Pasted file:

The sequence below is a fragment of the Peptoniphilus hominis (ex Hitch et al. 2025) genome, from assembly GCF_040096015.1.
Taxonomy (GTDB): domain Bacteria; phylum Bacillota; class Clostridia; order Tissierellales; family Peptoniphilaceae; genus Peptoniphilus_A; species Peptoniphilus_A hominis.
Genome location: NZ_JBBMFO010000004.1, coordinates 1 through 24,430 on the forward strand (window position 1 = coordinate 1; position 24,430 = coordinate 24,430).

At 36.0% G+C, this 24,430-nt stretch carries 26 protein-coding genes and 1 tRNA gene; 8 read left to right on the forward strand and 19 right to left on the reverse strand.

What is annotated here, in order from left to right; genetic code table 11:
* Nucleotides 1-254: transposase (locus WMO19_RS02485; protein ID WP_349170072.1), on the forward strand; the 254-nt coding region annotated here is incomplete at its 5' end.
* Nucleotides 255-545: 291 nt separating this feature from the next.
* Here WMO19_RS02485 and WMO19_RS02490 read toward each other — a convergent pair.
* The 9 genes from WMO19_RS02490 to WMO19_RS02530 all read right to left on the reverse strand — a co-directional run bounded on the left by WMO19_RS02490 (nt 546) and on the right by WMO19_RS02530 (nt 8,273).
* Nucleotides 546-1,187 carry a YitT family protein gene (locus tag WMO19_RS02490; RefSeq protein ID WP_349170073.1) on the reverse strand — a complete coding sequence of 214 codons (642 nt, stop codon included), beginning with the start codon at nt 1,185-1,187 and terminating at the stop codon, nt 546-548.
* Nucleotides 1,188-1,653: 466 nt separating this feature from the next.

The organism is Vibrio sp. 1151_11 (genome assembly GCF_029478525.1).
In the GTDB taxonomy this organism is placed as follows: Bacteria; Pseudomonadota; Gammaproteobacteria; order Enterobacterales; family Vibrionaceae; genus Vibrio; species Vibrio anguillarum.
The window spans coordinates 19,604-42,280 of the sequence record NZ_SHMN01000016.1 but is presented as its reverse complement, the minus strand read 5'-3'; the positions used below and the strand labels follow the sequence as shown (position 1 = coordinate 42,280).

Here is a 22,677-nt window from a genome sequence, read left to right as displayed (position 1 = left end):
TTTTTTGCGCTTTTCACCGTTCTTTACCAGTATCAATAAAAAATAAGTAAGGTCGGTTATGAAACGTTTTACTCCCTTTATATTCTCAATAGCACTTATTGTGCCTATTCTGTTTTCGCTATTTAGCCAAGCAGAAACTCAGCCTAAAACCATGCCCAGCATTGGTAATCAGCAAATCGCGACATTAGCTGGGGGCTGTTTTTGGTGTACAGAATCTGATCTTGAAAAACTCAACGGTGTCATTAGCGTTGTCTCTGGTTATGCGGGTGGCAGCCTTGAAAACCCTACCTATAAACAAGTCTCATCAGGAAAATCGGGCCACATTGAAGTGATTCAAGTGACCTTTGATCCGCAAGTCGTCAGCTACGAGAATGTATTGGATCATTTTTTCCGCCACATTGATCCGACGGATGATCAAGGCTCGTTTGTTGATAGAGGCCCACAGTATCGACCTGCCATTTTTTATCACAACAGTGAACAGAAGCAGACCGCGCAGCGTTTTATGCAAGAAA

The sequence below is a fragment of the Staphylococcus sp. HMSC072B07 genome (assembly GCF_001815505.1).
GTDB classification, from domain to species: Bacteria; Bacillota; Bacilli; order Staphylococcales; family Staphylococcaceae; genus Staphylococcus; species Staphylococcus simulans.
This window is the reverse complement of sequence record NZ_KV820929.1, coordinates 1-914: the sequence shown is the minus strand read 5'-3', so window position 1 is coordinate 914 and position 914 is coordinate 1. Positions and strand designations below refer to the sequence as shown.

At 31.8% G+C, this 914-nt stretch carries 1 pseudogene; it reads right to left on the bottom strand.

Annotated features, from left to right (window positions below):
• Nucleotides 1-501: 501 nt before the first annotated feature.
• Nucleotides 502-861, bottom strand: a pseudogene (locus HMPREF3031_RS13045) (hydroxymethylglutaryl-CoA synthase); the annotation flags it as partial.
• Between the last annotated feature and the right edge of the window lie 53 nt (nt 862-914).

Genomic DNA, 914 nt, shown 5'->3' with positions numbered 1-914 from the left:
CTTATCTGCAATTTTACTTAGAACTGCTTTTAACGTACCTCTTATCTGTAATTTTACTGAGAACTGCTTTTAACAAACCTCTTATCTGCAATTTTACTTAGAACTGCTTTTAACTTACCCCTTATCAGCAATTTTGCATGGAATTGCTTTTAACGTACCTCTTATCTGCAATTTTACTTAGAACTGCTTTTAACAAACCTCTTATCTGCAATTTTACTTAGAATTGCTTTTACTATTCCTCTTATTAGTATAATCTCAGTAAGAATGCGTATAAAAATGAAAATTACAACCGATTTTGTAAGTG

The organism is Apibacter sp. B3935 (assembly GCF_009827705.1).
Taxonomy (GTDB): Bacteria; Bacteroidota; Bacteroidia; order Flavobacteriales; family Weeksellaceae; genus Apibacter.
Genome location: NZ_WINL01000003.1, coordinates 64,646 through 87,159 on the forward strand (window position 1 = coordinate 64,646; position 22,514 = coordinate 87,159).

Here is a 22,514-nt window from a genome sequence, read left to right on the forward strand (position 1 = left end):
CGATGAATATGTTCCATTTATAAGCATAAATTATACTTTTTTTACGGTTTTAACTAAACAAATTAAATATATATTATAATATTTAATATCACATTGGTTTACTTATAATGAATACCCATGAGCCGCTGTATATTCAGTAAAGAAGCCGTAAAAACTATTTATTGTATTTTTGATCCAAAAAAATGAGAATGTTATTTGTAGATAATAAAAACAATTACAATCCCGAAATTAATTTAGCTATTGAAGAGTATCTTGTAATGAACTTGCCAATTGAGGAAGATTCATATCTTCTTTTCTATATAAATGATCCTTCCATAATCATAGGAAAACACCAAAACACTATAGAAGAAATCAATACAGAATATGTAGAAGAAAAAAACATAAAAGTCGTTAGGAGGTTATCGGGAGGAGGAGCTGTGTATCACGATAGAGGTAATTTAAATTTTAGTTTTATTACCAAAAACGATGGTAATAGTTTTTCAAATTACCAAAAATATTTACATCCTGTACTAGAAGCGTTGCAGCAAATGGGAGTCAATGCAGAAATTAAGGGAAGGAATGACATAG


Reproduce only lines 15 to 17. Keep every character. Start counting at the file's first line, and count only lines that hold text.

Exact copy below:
Here is a 22,677-nt window from a genome sequence, read left to right as displayed (position 1 = left end):
TTTTTTGCGCTTTTCACCGTTCTTTACCAGTATCAATAAAAAATAAGTAAGGTCGGTTATGAAACGTTTTACTCCCTTTATATTCTCAATAGCACTTATTGTGCCTATTCTGTTTTCGCTATTTAGCCAAGCAGAAACTCAGCCTAAAACCATGCCCAGCATTGGTAATCAGCAAATCGCGACATTAGCTGGGGGCTGTTTTTGGTGTACAGAATCTGATCTTGAAAAACTCAACGGTGTCATTAGCGTTGTCTCTGGTTATGCGGGTGGCAGCCTTGAAAACCCTACCTATAAACAAGTCTCATCAGGAAAATCGGGCCACATTGAAGTGATTCAAGTGACCTTTGATCCGCAAGTCGTCAGCTACGAGAATGTATTGGATCATTTTTTCCGCCACATTGATCCGACGGATGATCAAGGCTCGTTTGTTGATAGAGGCCCACAGTATCGACCTGCCATTTTTTATCACAACAGTGAACAGAAGCAGACCGCGCAGCGTTTTATGCAAGAAA

The sequence below is a fragment of the Staphylococcus sp. HMSC072B07 genome (assembly GCF_001815505.1).